What is the best option?
Concerns over breast cancer have crossed all of our minds, especially if you are a woman, at least once in our lives.
We are constantly bombarded by images of women fighting breast cancer, pleas for donations by various organizations to combat the disease and have a whole month devoted to it stomping it out of existence. But what, if any, strides have truly been made to aid early detection or dare I say, prevent, this horrible disease in the past 10, 20 or even 30 years? It seems the medical community’s answer has been mammograms. Mammograms, mammograms, mammograms. But do they really aid in early detection? They certainly aren’t preventative and may even increase the risk of developing breast cancer if some claims can be believed.
The fact of the matter is that mammography is a study of anatomy.
It looks at breast structure. When a tumor has grown large enough (about 4 billion cells) and dense enough to block an x-ray beam, it produces an image on the x-ray plate and therefore can be detected by the radiologist. It takes years for a tumor to grow, so no, mammograms cannot aid in early detection.
- In the US, William Hobbins, MD, established in a study looking at 37,050 women, a yield of 56 cancers per 1000 thermograms. This is compared to the BCDDP studies which yielded 5.6 cancers per 1000 mammograms.
- A large study in France found 73% accuracy in the diagnosis of 486 breast cancer patients using thermography.
- Worldwide retrospective studies have found thermograms were positive in a minimum of 71% and maximum of 93% of patients with breast cancer. An abnormal thermogram is 10 times more significant as a future risk indicator for breast cancer than first order family history of the disease. A persistent abnormal thermogram carries with it a 22x higher risk of future breast cancer.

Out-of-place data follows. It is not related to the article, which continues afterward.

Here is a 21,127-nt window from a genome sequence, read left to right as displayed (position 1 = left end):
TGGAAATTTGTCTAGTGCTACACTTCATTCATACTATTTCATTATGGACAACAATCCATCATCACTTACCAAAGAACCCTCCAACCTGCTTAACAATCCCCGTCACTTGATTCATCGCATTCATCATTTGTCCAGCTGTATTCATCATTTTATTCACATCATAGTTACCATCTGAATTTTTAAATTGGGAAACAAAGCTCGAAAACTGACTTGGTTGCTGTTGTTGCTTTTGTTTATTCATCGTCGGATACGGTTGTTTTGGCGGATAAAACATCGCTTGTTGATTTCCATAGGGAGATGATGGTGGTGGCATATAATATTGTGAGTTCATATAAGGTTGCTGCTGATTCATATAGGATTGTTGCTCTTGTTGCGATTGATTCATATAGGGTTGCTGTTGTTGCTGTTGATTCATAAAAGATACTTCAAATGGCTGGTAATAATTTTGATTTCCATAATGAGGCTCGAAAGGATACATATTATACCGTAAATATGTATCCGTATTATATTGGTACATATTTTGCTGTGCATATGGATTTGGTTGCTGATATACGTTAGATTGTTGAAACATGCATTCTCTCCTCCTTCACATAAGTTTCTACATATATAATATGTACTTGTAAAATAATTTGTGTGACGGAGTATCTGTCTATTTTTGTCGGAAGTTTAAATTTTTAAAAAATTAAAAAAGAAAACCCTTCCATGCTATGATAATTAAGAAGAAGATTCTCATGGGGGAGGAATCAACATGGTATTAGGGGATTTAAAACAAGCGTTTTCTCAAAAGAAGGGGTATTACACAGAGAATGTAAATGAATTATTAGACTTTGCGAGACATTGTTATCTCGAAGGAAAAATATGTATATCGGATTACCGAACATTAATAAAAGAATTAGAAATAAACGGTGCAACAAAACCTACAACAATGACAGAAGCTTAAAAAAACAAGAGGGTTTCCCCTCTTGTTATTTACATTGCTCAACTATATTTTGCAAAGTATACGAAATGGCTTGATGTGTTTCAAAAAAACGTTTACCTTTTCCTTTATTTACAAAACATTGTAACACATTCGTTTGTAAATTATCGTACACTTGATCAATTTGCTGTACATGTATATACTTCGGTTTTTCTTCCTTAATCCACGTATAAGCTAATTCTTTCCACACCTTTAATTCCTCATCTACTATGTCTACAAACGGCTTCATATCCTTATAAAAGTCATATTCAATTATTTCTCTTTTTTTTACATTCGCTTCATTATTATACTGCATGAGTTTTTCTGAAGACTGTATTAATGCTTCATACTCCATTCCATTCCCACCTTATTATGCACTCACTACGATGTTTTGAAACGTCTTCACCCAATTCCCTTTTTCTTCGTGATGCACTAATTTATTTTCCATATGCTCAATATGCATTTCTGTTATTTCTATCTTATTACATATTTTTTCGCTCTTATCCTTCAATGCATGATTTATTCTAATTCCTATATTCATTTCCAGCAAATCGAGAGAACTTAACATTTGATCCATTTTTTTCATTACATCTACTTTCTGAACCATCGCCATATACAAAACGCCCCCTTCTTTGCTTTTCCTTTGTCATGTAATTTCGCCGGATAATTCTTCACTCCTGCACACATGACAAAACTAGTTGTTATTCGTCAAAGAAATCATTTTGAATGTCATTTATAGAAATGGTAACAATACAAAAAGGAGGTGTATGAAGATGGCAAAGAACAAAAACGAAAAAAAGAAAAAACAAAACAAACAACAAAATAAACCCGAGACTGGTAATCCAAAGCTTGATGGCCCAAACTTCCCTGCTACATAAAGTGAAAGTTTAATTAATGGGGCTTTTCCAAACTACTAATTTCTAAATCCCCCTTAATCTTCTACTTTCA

That all being said, mammograms and thermograms are not antagonistic. They are looking at structure and function, respectively. It’s comparing apples to oranges. They are not competitive procedures and it is the untrained clinician that views them as such. The procedures should be viewed as complementary and every woman should have both procedures yearly. As always, a combination of complementary and conventional medicine provides the best outcomes for the health of the patient. Because physiologic changes always predate structural changes, thermography has great potential for earlier detection of the disease.
Thermography has undergone extensive research since the 1950’s and the FDA approved thermography as an adjunctive diagnostic breast cancer screening procedure in 1982. So again, the best aids we have currently available to us in the early detection of this disease are a combination of mammography and thermography yearly. And even more importantly, working with your physician on changing risk factors regarding lifestyle that can lead to the increased risk of developing breast cancer and therefore preventing the disease. What a concept. The research showing that thermography in combination with mammography aids in much greater sensitivity and detection of possible breast cancer has been there for over half a century.
So why isn’t our health insurance paying for the procedure?
Why don’t we see constant commercials to get our routine mammogram and thermogram every year? Good questions that I don’t know how to answer. It is unconscionable that women are prevented from having this possibly life saving diagnostic procedure because they can’t afford to pay out of pocket for it. It’s time for us to be proactive ladies. We need to demand that we have access to the best possible diagnostic procedures for the early detection of this awful disease. Many foundations and organizations have been obtaining and spending billions looking for a cure and in all this time, they are not even close.